I have a vehicle stereo deck that has an IR receiver input (+) and a steering wheel control module that has an IR emitter LED (+/-). The steering wheel control module, "translates" (using a mapping created during programming) the button presses on the steering wheel to an IR output -- the idea being that you can still control aftermarket stereos equipped with IR receiver LEDs with the steering wheel controls (which are normally proprietary to the vehicle make).

Unfortunately the aftermarket stereo I purchased does not have an IR receiver LED built into it, so it cannot be controlled purely by IR. However, the aftermarket stereo does have an IR-in (+) wire, just no IR receiver LED attached to it. At this stage of the explanation, the setup looks like this:

Pre-Change Diagram

Of course I'd like to actually have steering wheel controls for my aftermarket stereo, so I'm wondering how to connect this all together without having to buy and hookup an IR receiver LED (which honestly I don't even know if it's that easy to do given the lack of documentation for this stereo). Can I just cut off the IR Emitter LED from the steering wheel control module, isolate the IR Out (-), and hook the IR Out (+) directly to the aftermarket stereo's IR In (+)? Like so:

Post-Change Diagram (Yellow and orange illustrate the changes I'm proposing.)

My instincts tell me it seems too simple...

  • 1
    \$\begingroup\$ I wouldn't count on it. \$\endgroup\$ – immibis Apr 26 at 4:18
  • \$\begingroup\$ You must recognize what the interface is for each end. Is it xx kHz Carrier + data on Tx ? \$\endgroup\$ – Sunnyskyguy EE75 May 3 at 23:08
  • \$\begingroup\$ @SunnyskyguyEE75 I do not know. The stereo deck came with no technical specifications except a sticker on the top of it (which doesn't indicate anything useful for the IR wire). I've emailed their support numerous times and there's only one person that answers me and she knows even less than I do! Anyway to identify that? I have a couple DMMs and an Arduino with lots of spare parts, if that helps. \$\endgroup\$ – Nick Betcher May 3 at 23:32
  • \$\begingroup\$ This is a question on an undocumented consumer product, and thereby off-topic here as a matter of policy. \$\endgroup\$ – Chris Stratton May 3 at 23:40
  • \$\begingroup\$ Find out from Auto forum for your vehicle the carrier frequency used and get the matching Sharp-Vishay IR Rx. 38kHz is most common, cheap to buy on speculation... digikey.ca/products/en/sensors-transducers/… \$\endgroup\$ – Sunnyskyguy EE75 May 3 at 23:50

Your instincts are correct!

I work on LOTs of televisions and smaller 5 to 7 inch displays. I often see an IR Input marking where an IR receiver actually is installed and its demodulated output ends up on the IR Input line. Without getting too long here, the 99.99% answer to your question is - NO! While IR remote controls 'seem' very simple, I mean you press a button and your done, there is a LOT more to what is going on that we imagine.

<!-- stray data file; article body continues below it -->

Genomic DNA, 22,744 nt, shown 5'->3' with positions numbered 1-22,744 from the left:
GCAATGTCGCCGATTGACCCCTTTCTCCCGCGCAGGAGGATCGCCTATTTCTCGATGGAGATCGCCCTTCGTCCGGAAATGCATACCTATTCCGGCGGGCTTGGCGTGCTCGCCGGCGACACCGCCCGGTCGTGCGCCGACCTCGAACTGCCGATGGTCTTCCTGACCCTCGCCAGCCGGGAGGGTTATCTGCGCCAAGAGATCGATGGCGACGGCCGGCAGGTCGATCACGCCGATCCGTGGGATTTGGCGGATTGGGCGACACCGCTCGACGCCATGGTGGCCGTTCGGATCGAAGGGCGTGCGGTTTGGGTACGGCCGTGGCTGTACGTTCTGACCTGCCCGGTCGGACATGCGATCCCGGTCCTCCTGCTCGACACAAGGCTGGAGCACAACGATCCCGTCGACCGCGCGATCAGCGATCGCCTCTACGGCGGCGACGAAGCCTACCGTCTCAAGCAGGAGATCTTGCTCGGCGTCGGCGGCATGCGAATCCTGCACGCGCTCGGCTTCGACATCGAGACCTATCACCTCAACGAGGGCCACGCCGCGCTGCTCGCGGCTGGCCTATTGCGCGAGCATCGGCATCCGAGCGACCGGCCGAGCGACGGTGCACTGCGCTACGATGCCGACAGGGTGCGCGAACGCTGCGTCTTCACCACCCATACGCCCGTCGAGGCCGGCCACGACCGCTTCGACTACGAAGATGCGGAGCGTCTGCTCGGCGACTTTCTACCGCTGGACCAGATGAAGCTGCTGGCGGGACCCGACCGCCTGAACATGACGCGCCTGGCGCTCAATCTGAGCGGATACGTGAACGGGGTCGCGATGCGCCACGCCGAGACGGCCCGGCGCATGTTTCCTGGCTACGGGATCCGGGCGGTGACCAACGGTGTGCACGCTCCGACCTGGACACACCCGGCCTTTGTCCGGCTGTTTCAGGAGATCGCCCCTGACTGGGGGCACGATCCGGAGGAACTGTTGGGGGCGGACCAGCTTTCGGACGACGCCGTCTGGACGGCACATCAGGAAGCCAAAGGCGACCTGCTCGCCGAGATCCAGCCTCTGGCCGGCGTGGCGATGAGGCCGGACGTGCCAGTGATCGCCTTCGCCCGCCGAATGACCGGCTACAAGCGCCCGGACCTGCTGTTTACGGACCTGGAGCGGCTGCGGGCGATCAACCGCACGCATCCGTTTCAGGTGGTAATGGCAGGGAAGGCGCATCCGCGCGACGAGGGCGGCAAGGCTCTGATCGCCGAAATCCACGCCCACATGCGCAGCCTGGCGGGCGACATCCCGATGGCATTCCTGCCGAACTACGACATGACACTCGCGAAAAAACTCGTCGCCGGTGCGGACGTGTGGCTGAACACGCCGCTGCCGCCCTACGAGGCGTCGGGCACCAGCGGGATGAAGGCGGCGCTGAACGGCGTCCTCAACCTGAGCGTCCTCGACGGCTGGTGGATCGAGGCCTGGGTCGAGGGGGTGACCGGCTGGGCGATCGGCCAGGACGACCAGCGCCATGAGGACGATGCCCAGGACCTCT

An IR "message" from one device to another is a form of a language, with lots and lots of variations.

The following is for -most- remotes... Quickly - Nearly ALL IR messages are sent on a modulated carrier of 36Khz to 40Khz. I have worked with some much lower and much higher, just most are. An old RCA model was modulated, but a different frequency for each key... (that was a mess).

In order for the receiver to "tune in" to the message that is about to arrive a long pulse is sent. This pulse is followed by a short blank, or no IR is sent, and then sometimes this pulse is repeated a time or two.

The data part of a transmission varies by model and company, but here is an example. Then the remote (well, transmitter) sends 8 bits of data followed by the same 8 bits inverted. This first byte is the "family" byte, then another 8 bits and its inverted form and these are called the command byte. Then another.... well, up to 6 bytes of data and 6 inverted bytes and THEN a stop bit or two.

Bits are represented by a short pulse followed by a long pulse, or the other way around, or they use a NRZI format or well the sky is the limit...

So if you can imagine with all of this going on, you are probably .000000000001% likely to have them work the way you would like.

Keep in mind the modulation of most remotes is 33% ON time (duty cycle), but there are a few receivers that will not work at close range with more than 5% duty cycle (Magnovox was an example).

And not to forget the amount of current that is pushed through the IR diode to get the best performance, Vishay was the one I used, with the duty cycle reduced I had a very small current limiting resistor in series with it and got perfect performance from 25 meters.

Granted, the input impedance of the receiver circuit is decent, so that is unlikely to cause any issues, but without a ground reference who knows what sort of 'Oh Crap' stuff may happen.

Oh yes, an easy, simple fix.... Nope!

  • \$\begingroup\$ While you look at the right details, your conclusion is misleading - most likely all it would actually take would be wire in a 59-cent receiver module which performs the demodulation. Of course we can't actually know - which is why the question is off topic here \$\endgroup\$ – Chris Stratton May 4 at 17:03

does not have an IR receiver LED

This is a mistake in terminology. While LEDs can with extreme care be used to make poor receivers, generally phototransistors are used.

In your case you probably want an IR receiver module (like a tssop-xxxx), this will be drastically simpler than trying to accomplish a wired connection, which would require that you first remove the modulation, possibly deal with circuit voltage differences, high side vs. low side drive, and an unknowable assortment of issues in your undocumented consumer product.


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